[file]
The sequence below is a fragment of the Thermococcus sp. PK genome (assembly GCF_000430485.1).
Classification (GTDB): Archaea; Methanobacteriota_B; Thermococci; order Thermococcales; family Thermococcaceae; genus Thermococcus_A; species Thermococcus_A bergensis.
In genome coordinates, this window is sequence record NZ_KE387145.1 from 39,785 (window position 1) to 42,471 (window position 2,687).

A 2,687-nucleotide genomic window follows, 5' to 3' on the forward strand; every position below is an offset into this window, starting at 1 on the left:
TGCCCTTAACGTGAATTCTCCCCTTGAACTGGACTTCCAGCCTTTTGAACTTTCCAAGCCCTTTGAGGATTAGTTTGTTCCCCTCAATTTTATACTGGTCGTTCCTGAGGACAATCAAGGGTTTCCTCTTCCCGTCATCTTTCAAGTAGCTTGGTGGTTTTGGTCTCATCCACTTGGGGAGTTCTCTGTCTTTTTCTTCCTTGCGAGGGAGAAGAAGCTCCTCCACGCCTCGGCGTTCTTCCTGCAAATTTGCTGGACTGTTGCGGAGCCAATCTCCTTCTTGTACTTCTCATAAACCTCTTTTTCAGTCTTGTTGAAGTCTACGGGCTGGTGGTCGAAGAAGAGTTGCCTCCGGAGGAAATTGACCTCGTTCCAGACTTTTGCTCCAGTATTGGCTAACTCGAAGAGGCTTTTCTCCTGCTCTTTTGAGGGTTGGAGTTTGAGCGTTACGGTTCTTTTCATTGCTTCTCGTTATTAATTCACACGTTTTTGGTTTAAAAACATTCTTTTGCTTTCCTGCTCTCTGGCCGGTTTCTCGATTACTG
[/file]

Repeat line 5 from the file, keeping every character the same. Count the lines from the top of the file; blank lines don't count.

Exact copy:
TGCCCTTAACGTGAATTCTCCCCTTGAACTGGACTTCCAGCCTTTTGAACTTTCCAAGCCCTTTGAGGATTAGTTTGTTCCCCTCAATTTTATACTGGTCGTTCCTGAGGACAATCAAGGGTTTCCTCTTCCCGTCATCTTTCAAGTAGCTTGGTGGTTTTGGTCTCATCCACTTGGGGAGTTCTCTGTCTTTTTCTTCCTTGCGAGGGAGAAGAAGCTCCTCCACGCCTCGGCGTTCTTCCTGCAAATTTGCTGGACTGTTGCGGAGCCAATCTCCTTCTTGTACTTCTCATAAACCTCTTTTTCAGTCTTGTTGAAGTCTACGGGCTGGTGGTCGAAGAAGAGTTGCCTCCGGAGGAAATTGACCTCGTTCCAGACTTTTGCTCCAGTATTGGCTAACTCGAAGAGGCTTTTCTCCTGCTCTTTTGAGGGTTGGAGTTTGAGCGTTACGGTTCTTTTCATTGCTTCTCGTTATTAATTCACACGTTTTTGGTTTAAAAACATTCTTTTGCTTTCCTGCTCTCTGGCCGGTTTCTCGATTACTG